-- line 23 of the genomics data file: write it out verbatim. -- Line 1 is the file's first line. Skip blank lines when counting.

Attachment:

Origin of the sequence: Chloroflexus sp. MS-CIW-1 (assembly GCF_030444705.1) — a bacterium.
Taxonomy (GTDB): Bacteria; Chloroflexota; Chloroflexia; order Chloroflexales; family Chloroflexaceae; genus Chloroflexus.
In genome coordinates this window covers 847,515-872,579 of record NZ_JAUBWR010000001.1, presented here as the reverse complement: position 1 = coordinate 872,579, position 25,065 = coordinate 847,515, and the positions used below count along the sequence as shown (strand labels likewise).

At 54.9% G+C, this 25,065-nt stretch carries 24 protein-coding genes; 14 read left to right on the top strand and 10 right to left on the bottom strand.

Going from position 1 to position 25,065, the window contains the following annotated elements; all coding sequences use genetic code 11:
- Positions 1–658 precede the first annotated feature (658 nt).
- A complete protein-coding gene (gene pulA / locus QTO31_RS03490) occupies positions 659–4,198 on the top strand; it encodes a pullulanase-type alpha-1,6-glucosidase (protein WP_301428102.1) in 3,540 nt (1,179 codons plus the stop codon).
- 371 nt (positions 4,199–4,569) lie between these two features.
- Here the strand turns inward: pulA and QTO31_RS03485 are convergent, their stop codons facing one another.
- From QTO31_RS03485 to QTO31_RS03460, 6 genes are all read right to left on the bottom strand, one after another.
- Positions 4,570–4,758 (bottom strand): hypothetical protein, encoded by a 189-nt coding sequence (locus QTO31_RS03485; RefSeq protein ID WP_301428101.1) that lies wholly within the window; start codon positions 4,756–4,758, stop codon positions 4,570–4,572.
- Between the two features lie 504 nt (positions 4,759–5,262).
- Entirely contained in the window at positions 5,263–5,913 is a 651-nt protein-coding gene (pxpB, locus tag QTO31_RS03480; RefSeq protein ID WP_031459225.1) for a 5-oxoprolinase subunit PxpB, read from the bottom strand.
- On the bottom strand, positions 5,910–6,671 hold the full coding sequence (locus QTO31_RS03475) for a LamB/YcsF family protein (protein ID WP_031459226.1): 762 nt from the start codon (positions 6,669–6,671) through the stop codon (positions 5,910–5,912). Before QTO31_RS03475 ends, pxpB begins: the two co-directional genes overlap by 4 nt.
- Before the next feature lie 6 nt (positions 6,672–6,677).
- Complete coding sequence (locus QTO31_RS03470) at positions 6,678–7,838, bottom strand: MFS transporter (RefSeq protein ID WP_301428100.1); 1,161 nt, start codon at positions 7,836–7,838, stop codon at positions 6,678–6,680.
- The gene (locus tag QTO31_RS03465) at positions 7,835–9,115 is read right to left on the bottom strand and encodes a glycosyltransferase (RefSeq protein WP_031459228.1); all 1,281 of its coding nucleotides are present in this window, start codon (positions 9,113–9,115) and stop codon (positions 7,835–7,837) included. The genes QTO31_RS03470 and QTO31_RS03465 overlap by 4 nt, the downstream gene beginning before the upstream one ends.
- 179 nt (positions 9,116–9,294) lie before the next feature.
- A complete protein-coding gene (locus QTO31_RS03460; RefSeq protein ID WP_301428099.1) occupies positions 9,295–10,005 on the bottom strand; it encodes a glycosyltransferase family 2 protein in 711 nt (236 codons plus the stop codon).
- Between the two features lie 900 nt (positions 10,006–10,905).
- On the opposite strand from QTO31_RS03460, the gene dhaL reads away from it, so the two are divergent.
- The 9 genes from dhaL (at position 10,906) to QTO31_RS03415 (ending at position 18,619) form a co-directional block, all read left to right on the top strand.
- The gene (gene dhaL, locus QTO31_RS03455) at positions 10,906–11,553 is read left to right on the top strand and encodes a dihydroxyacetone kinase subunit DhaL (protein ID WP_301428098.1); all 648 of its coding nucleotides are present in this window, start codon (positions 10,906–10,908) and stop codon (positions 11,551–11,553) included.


- The gene (gene dhaL, locus QTO31_RS03455) at positions 10,906–11,553 is read left to right on the top strand and encodes a dihydroxyacetone kinase subunit DhaL (protein ID WP_301428098.1); all 648 of its coding nucleotides are present in this window, start codon (positions 10,906–10,908) and stop codon (positions 11,551–11,553) included.